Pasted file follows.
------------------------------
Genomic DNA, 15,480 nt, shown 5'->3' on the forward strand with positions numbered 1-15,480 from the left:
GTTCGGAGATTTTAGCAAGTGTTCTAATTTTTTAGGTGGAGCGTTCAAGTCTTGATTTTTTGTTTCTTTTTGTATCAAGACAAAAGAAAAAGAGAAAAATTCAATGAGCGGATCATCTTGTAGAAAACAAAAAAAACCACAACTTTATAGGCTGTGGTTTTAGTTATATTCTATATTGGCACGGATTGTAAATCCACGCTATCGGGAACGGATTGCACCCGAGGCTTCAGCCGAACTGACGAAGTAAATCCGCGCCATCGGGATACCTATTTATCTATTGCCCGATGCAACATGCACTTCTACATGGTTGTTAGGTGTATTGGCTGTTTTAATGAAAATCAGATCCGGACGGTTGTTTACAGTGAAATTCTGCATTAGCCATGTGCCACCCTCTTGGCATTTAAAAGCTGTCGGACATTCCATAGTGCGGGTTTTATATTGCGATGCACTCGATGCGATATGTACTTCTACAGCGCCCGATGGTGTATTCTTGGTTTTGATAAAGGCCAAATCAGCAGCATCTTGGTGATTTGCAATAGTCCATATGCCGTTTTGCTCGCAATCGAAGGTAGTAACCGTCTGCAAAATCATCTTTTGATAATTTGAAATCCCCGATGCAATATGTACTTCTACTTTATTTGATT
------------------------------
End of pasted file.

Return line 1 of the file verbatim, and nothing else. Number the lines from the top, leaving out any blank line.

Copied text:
Genomic DNA, 15,480 nt, shown 5'->3' on the forward strand with positions numbered 1-15,480 from the left: